10 A. The result is too large to be consistent with chance variability. B. The result proves that our study design was unbiased. C. The data from the study were within the margin of error. D. The study produced a result that is likely biased. 44. Suppose, that two independent samples each have n = 20 with sample variances of 10 and 8. Calculate the appropriate test statistic testing the null hypothesis that the variances are equal. A B..8 C D The estimated standard error of M 1 M 2 that appears in the bottom of the independentmeasures t statistic can be interpreted as: A. a measure of the standard, or average, distance between a sample statistic (M 1 M 2 ) and the corresponding population parameter (µ 1 µ 2 ). B. a measure of how much difference is reasonable to expect between two sample means if the null hypothesis is true C. Both A. and B. D. None of these. 46. Ourtown Health Department reported that the height of women in the city is approximately normally distributed with a mean of 5 feet, 4 inches (i.e., 64 inches) and a standard deviation of 3 inches. Suppose we select a random sample of five women from our school, measure the height of each, and calculate the sample mean. If we wished to know whether the height of women at our school is typical of the height of women in Ourtown, how should we compare our sample data to information we have about the Ourtown population distribution? A. We should compare the sample mean to the population distribution of Ourtown women as we do with an individual score. B. We should compare each individual score in our sample, one at a time, to the population of individual scores. C. There really isn t a way to make any worthwhile comparison. D. We should compare this sample mean to a sampling distribution of all possible means for samples of 5 women from the population of women in Ourtown. 47. Which of the following statements about the distribution of sample means is completely correct? A. Regardless of the size of your sample, the distribution of sample means will be normal.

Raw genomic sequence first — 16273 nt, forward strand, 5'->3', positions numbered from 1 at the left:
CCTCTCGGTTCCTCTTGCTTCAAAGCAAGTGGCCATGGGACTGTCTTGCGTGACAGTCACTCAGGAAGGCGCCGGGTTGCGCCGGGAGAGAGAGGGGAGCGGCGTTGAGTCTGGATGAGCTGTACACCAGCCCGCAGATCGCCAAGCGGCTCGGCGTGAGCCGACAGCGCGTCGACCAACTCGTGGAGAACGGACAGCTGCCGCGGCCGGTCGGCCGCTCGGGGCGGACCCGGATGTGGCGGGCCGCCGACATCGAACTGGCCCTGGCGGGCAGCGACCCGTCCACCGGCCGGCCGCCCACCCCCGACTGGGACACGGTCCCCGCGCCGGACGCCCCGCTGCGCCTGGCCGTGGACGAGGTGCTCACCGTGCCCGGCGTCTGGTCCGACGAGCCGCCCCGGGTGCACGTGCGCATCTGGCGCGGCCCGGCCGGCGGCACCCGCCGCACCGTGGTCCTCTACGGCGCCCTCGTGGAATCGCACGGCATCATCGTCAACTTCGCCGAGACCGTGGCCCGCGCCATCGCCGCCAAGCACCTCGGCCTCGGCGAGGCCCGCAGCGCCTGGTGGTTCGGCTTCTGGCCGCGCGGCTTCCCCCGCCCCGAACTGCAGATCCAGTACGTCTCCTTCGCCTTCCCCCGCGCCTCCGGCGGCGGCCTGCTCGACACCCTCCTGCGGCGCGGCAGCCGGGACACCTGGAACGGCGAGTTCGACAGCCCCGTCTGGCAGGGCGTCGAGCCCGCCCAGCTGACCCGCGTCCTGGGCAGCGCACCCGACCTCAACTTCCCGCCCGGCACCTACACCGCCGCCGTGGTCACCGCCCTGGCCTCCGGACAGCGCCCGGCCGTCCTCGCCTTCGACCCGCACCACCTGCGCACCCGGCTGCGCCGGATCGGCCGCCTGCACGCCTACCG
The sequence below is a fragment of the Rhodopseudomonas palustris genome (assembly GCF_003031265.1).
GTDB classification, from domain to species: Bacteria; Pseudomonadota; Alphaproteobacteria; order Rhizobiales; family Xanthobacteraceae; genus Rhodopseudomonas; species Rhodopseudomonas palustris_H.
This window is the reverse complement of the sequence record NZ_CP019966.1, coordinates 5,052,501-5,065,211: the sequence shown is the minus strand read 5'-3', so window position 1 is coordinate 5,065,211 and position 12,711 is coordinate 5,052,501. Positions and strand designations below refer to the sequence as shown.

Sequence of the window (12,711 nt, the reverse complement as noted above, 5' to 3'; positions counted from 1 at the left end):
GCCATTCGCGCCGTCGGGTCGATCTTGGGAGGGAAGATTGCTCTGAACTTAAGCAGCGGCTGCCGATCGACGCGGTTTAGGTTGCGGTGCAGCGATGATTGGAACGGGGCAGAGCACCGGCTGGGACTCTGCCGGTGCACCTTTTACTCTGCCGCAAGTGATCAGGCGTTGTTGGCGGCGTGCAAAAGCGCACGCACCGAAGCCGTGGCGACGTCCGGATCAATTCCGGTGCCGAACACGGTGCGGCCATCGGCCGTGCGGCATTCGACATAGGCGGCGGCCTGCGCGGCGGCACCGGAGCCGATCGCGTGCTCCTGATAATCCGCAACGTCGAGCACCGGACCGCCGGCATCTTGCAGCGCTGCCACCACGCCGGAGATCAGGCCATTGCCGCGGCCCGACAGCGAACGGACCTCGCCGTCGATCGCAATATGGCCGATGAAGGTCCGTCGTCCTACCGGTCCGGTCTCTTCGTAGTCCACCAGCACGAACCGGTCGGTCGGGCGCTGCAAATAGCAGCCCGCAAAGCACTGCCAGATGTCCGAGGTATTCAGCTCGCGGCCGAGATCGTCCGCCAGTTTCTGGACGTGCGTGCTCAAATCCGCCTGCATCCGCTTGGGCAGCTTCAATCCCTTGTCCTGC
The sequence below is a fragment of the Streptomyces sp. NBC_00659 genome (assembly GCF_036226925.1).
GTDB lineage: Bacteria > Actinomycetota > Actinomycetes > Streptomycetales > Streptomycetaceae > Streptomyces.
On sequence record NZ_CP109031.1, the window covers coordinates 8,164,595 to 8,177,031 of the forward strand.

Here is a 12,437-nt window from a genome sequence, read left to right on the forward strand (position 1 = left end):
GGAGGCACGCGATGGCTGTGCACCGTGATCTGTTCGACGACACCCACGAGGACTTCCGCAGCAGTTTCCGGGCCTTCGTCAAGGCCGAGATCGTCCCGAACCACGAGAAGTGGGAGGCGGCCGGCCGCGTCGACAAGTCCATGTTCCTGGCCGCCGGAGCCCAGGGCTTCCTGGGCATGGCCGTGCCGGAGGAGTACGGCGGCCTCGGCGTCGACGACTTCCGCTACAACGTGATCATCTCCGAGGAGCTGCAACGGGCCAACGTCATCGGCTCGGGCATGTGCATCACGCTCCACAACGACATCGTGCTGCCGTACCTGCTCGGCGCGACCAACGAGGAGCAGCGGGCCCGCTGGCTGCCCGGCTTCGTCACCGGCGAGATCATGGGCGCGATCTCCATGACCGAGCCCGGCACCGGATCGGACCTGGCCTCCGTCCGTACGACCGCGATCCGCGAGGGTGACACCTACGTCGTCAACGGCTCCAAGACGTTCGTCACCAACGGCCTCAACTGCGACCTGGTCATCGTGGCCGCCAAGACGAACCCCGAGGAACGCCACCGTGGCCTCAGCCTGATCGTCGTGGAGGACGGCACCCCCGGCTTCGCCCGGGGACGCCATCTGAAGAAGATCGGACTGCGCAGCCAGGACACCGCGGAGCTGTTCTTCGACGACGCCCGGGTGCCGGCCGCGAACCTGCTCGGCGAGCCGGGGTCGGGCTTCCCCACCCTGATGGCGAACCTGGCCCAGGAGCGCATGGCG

11 B. The distribution of sample means will only be normal if you draw from a population that already has a normal shape. C. The distribution of sample means will be normal if the population is normal and sample sizes are large about n = 10. D. The distribution of sample means will be normal if and only if the sample sizes are large (about n = 30 or n = 35). E. All of these are wrong in some way. 48. We want to study the mean difference in autonomy between first-born and second-born children. Instead of taking a random sample of children we take a random sample of families and sort the children into first- and second-born. The dependent variable is a measure of autonomy. To investigate the topic of interest, the experiment would most likely employ: A. a repeated measures analysis. B. a Z-test. References C. an independent measures analysis. D. Hartley s F-Max Test David Howell, Statistical Methods for Psychologists and companion site. David Howell, Fundamental Statistics for the Behavioural Sciences and companion site. Gravetter, Wallnau class textbook and companion site. Julian Parris, Psych 60 Lecture Notes and HW